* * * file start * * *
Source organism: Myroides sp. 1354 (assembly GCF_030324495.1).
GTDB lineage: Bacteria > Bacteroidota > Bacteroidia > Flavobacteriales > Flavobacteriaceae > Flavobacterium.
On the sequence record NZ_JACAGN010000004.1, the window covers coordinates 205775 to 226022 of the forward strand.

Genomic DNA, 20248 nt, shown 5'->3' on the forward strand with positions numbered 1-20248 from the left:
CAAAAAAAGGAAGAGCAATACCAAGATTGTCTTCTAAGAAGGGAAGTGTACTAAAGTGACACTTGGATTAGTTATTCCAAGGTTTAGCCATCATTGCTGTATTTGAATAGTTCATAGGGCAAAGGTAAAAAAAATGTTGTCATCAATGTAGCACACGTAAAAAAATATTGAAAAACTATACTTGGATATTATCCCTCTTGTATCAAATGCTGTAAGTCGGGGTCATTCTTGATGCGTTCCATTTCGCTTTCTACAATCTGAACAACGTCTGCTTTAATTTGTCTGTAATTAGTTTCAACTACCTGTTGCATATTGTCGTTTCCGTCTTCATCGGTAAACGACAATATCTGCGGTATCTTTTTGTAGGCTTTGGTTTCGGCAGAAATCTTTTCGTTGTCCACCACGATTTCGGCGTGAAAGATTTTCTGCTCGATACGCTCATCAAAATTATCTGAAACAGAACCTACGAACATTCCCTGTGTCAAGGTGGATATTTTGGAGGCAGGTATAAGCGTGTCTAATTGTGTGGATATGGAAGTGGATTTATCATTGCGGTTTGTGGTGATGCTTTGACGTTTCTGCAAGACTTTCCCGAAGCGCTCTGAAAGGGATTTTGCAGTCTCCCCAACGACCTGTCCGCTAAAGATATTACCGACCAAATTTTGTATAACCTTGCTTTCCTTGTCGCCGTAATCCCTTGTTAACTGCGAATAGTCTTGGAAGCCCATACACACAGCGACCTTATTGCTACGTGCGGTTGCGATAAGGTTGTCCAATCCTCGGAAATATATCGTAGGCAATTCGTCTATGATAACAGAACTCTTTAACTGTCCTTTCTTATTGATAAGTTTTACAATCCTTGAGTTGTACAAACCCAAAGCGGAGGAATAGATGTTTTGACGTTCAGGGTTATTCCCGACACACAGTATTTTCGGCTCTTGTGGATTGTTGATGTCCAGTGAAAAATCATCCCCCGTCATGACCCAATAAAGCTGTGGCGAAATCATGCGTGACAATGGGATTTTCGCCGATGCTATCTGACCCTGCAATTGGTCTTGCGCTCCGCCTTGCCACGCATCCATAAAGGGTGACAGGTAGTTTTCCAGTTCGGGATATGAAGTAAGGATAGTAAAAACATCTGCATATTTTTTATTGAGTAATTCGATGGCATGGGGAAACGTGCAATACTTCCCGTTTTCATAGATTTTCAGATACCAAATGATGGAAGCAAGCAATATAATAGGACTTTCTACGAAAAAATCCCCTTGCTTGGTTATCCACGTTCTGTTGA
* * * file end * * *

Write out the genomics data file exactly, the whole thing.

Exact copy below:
Source organism: Myroides sp. 1354 (assembly GCF_030324495.1).
GTDB lineage: Bacteria > Bacteroidota > Bacteroidia > Flavobacteriales > Flavobacteriaceae > Flavobacterium.
On the sequence record NZ_JACAGN010000004.1, the window covers coordinates 205775 to 226022 of the forward strand.

Genomic DNA, 20248 nt, shown 5'->3' on the forward strand with positions numbered 1-20248 from the left:
CAAAAAAAGGAAGAGCAATACCAAGATTGTCTTCTAAGAAGGGAAGTGTACTAAAGTGACACTTGGATTAGTTATTCCAAGGTTTAGCCATCATTGCTGTATTTGAATAGTTCATAGGGCAAAGGTAAAAAAAATGTTGTCATCAATGTAGCACACGTAAAAAAATATTGAAAAACTATACTTGGATATTATCCCTCTTGTATCAAATGCTGTAAGTCGGGGTCATTCTTGATGCGTTCCATTTCGCTTTCTACAATCTGAACAACGTCTGCTTTAATTTGTCTGTAATTAGTTTCAACTACCTGTTGCATATTGTCGTTTCCGTCTTCATCGGTAAACGACAATATCTGCGGTATCTTTTTGTAGGCTTTGGTTTCGGCAGAAATCTTTTCGTTGTCCACCACGATTTCGGCGTGAAAGATTTTCTGCTCGATACGCTCATCAAAATTATCTGAAACAGAACCTACGAACATTCCCTGTGTCAAGGTGGATATTTTGGAGGCAGGTATAAGCGTGTCTAATTGTGTGGATATGGAAGTGGATTTATCATTGCGGTTTGTGGTGATGCTTTGACGTTTCTGCAAGACTTTCCCGAAGCGCTCTGAAAGGGATTTTGCAGTCTCCCCAACGACCTGTCCGCTAAAGATATTACCGACCAAATTTTGTATAACCTTGCTTTCCTTGTCGCCGTAATCCCTTGTTAACTGCGAATAGTCTTGGAAGCCCATACACACAGCGACCTTATTGCTACGTGCGGTTGCGATAAGGTTGTCCAATCCTCGGAAATATATCGTAGGCAATTCGTCTATGATAACAGAACTCTTTAACTGTCCTTTCTTATTGATAAGTTTTACAATCCTTGAGTTGTACAAACCCAAAGCGGAGGAATAGATGTTTTGACGTTCAGGGTTATTCCCGACACACAGTATTTTCGGCTCTTGTGGATTGTTGATGTCCAGTGAAAAATCATCCCCCGTCATGACCCAATAAAGCTGTGGCGAAATCATGCGTGACAATGGGATTTTCGCCGATGCTATCTGACCCTGCAATTGGTCTTGCGCTCCGCCTTGCCACGCATCCATAAAGGGTGACAGGTAGTTTTCCAGTTCGGGATATGAAGTAAGGATAGTAAAAACATCTGCATATTTTTTATTGAGTAATTCGATGGCATGGGGAAACGTGCAATACTTCCCGTTTTCATAGATTTTCAGATACCAAATGATGGAAGCAAGCAATATAATAGGACTTTCTACGAAAAAATCCCCTTGCTTGGTTATCCACGTTCTGTTGA